We’ve started going to church. Honestly, it feels more like a workshop on mindfulness than anything religious. It’s Unitarian. You know, church for the sensible, grown-up hippie of the 60’s and their liberal offspring, right down to the magazine-worthy modern design and proudly hung rainbow flag billowing in the breeze.
A few weeks ago, after the ministry, a man in his 50's approached us. We were all chatting, and he mentioned something that resonated. He said that he likes himself more as a parent than he did as a childless person. Not Earth shattering information, but I was surprised that I'd never had that specific thought before.
I’ve often contemplated the gifts that parenthood has bestowed: patience, perseverance, mental stamina, fortitude, selflessness, priority…. qualities I’m not sure I’d have developed, to this extent, without motherhood. Of course, they’ve come at the price of independence, time, sleep, hygiene, and guilt-free personal indulgence, to name a few, but when it boils down to it, I like me so much more now.
My first child didn’t require much sacrifice of personal freedoms. Most of the things I’d enjoyed, pre-parenthood, were still possible with a little bit of tweaking. I was showering every day, drinking a cup of coffee to completion (without any treks to the microwave), running in the morning, legitimately styling my (clean) hair, reading, sewing, etc etc... That’s probably why having a second didn’t sound like too big of a deal. But, for me, round two more or less pounded the final nail in the coffin of my previous self. There was no way my needs or desires could ever come first again, at least not without acting as a detriment to my parenting.
And, with River’s birth, I also lost some of my capacity for self-reflection. Alas, I wasn’t using it wisely anyway, still spending too much time worrying about how others perceived me. One of my favorite sayings is that “It’s really none of your business what other people think of you.” I had enough time before that second kid to make it my business. After him, I may have thought about it but didn’t have the emotional space to grant it effect.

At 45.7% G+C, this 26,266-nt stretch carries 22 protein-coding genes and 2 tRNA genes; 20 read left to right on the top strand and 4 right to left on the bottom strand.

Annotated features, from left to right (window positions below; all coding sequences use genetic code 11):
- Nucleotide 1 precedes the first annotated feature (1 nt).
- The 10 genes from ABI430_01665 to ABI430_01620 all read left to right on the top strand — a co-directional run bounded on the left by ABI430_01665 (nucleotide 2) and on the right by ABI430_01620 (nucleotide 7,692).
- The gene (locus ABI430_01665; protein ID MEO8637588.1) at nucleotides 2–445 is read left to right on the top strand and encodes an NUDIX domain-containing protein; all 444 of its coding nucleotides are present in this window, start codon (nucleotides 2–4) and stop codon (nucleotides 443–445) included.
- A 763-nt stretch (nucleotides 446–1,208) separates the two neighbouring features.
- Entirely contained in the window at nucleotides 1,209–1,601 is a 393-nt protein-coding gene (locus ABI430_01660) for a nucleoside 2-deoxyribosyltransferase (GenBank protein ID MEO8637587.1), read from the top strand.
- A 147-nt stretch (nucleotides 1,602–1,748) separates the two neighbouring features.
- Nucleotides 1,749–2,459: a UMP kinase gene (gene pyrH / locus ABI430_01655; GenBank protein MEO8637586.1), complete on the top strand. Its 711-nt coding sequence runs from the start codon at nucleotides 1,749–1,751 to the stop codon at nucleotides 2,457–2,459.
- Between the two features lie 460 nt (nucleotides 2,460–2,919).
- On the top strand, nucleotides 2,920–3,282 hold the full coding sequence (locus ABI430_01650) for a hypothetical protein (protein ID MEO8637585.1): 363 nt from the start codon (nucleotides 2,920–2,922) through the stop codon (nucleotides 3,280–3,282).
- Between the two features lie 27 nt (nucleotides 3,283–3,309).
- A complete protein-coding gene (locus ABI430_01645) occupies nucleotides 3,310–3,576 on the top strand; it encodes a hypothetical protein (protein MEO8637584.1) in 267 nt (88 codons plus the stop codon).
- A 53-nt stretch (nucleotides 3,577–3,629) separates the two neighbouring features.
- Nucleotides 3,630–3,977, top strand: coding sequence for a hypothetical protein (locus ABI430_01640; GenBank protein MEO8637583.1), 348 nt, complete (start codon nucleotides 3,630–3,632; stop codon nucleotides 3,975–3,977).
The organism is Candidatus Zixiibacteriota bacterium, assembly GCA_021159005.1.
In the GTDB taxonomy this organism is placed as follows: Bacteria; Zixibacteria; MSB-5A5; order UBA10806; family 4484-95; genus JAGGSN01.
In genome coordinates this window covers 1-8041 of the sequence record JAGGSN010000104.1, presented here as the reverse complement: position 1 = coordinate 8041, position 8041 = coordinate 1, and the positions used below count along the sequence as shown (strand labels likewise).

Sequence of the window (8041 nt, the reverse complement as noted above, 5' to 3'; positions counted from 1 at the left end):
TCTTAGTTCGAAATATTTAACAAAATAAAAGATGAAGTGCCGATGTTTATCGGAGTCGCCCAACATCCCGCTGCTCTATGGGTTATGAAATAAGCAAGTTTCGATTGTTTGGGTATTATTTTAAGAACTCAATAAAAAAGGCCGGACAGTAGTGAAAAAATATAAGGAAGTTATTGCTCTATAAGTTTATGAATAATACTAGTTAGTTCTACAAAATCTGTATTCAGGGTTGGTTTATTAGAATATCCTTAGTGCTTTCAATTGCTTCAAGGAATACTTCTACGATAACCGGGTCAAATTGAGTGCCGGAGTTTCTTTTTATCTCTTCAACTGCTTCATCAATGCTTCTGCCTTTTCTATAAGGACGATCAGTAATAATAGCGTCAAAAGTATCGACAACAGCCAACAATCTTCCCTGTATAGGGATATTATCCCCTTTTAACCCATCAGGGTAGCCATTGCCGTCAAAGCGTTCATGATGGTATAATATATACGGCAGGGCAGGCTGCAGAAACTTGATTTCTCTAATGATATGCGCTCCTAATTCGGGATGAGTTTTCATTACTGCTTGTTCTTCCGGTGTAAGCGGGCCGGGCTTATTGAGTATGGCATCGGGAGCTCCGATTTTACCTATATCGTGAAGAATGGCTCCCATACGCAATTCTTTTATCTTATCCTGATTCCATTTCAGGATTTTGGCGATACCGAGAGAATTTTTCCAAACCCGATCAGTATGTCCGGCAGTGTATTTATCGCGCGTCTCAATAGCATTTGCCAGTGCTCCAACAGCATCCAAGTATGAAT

But, I was still trying to operate like a mother of one, still attempting to pull off a flawless house, remodeling said house, a busy work schedule, all healthy homemade meals, yard perfection, body perfection, things I had no business putting so much energy into when I had two little boys to tend to.
Then I got pregnant again. I was hanging on by a thread, my health was failing, my marriage was fragile. How was I supposed to pull this off? At the time, I was petrified, feeling like a derailed train maneuvering through a dark, endless tunnel. Today, I realize that my daughter saved me from myself. From my overachieving, ridiculous self.
It was by far my most difficult pregnancy. I was sick for the duration. I was exhausted, battling adrenal fatigue from the aforementioned lifestyle. But, I still pushed myself too hard, getting up at 5 am every morning to exercise till the very end, working 10 hour days on my feet, and continuing to do all the house stuff. The Universe was trying to tell me something, and I was the heedless teenager with her Walkman blaring, holding up her middle finger.
Indigo was born, and I got legitimately knocked on my ass. Back to work four weeks later, colicky baby screaming in the next room, breastfeeding, up all night, trying to parent two little boys, finishing our remodel and then selling our house, packing and moving to another state- operating in pure survival mode, all before she was even a year old.
Living through that, the utter chaos of it all, broke me.
And I needed to be broken. A fragile vase, too close to the edge of the shelf, I could feel myself teetering, and then slowly losing footing, eventually shattering to a million little pieces.
But those fragmented bits of me found their way back together, some rightfully lost to the rubbish pile, and others spared. With each subsequent child, we’re made anew. For some, it takes longer than others to accept the beauty of that transformation (me, me, me), the necessity therein. It took space and time to unravel, moments of quiet that hadn’t existed when I’d worked and lived in a project house. There was depression as I lost my sense of self, then redefined it and my priorities. My importance, my worthiness was no longer a derivative of hard work. Now, being a mother to my children is distinction enough. But, it took all three to get me there.
And, I like myself so much better now.